As Keith Cunningham says, “If something is worth doing, it’s worth doing sloppily… at first”.
I just recorded a 1-minute video – thanks (once again) for the inspiration, Jeff.
It would’ve been SUPER COOL if you would’ve put up that first video on here as a contrast to the “new Jeff”! Your videos are really smooth and professional but real and intimate at the same time. I think that Brendan’s advice of being ready to do it right the first time is really great! I also like to think of talking to a good friend that can benefit from my information when making videos. It seems to take “me” out of the equation and allows the message to be priority #1. I really enjoy your weekly videos!
Jeff, Really great advice. Just want you to know how much I appreciate your tidbits of info in these weekly videos. Your topics are always right on the mark. Thanks again, Barbra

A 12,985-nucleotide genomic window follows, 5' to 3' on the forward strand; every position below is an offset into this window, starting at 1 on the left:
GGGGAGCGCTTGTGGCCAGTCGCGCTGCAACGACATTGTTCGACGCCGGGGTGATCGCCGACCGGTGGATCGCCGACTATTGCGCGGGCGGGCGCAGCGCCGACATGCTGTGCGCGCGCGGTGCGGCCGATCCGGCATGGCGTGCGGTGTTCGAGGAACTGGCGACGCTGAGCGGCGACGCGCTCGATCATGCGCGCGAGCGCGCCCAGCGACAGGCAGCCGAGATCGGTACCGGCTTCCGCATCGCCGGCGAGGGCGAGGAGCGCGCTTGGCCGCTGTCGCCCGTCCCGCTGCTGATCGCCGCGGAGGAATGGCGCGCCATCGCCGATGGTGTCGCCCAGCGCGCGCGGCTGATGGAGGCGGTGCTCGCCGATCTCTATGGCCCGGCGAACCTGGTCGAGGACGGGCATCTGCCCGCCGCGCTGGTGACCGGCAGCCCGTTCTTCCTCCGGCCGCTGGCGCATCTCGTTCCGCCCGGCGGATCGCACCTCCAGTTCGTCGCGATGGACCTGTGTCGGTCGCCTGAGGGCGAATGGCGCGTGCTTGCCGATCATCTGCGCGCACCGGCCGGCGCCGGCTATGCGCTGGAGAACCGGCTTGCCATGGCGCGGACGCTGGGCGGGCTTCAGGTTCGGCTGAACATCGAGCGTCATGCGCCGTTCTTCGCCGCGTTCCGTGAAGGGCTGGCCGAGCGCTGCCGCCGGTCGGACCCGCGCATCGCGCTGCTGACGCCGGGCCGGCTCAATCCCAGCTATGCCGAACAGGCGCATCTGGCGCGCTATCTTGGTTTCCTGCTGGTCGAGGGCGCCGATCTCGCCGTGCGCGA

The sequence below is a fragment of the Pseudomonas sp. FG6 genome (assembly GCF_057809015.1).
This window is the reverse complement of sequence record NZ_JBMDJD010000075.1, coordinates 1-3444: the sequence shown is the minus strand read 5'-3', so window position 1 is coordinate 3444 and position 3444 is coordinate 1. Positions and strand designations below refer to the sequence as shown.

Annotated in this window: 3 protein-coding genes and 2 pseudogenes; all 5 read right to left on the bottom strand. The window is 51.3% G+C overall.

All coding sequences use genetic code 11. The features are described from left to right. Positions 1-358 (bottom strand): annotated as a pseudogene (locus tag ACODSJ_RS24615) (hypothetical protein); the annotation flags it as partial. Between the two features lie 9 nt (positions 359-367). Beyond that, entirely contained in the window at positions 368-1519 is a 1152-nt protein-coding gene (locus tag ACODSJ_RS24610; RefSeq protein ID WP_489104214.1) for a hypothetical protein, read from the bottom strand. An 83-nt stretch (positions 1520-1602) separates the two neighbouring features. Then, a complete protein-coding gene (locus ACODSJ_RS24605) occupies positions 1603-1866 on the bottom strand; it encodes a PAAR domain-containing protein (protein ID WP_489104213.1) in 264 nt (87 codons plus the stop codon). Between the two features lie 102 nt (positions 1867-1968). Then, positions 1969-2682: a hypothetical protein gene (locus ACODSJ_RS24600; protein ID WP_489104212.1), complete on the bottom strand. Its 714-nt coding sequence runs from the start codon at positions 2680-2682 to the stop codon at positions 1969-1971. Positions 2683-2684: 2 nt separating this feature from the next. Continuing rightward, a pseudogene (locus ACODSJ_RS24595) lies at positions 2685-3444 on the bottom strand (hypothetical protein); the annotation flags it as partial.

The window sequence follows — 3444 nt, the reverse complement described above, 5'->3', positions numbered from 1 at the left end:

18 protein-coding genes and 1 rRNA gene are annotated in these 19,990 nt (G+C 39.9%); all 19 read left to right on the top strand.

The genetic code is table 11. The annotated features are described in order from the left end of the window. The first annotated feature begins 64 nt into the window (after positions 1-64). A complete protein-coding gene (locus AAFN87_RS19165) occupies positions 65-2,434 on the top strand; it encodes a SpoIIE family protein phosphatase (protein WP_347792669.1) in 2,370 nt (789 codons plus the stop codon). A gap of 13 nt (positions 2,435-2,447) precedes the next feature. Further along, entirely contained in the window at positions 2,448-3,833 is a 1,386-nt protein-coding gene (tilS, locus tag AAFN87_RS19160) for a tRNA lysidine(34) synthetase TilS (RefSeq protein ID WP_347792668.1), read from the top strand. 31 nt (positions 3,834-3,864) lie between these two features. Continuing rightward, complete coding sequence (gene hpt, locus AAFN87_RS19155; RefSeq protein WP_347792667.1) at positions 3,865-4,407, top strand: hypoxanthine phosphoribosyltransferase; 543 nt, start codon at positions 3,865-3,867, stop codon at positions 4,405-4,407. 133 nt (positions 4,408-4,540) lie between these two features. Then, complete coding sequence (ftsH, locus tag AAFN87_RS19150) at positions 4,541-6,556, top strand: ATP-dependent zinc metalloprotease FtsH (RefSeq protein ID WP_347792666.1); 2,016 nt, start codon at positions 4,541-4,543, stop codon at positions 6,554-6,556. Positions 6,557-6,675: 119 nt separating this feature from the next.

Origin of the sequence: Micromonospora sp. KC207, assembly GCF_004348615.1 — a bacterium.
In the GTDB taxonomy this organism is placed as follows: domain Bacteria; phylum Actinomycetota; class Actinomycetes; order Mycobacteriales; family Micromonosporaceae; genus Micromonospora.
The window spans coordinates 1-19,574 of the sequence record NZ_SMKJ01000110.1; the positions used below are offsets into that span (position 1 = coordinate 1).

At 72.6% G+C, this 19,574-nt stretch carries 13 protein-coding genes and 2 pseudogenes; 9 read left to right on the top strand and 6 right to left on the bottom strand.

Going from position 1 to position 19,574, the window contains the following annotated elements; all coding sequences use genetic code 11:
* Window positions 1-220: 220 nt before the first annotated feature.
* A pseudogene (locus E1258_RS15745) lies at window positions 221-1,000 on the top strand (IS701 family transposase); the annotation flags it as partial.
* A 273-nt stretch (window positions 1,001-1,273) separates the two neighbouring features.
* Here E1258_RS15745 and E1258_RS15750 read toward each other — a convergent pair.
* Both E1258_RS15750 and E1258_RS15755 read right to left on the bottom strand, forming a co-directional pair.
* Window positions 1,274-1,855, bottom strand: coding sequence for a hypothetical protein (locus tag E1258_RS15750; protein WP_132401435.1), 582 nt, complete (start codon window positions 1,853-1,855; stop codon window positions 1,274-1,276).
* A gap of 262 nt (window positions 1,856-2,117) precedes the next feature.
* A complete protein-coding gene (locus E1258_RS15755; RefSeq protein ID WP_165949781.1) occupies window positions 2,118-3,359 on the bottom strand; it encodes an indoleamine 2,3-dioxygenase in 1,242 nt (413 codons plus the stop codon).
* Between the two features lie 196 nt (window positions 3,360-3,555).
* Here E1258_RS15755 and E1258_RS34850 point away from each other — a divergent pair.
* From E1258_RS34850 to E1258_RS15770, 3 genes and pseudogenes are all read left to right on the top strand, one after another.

Thanks Jeff. I’m going through this now with a course I’m building (to eventually launch with PLF). It definitely started off rough, but is now becoming a little bit more natural with experience. Daniel’s course helped immensely. I like your mindset point about not expecting perfection. Makes a lot of sense.
Several years ago I *knew* I needed to get comfortable on video so I started a “90 Days of Video” program where I recorded a short 1-2 minute video on whatever. No specific topic, just get my face in there and talk. I figured that after 90 of those I should be comfortable.
It lasted less than two weeks. Along about day 8 or 10 I stopped caring so much about things and was about a billion times more comfortable.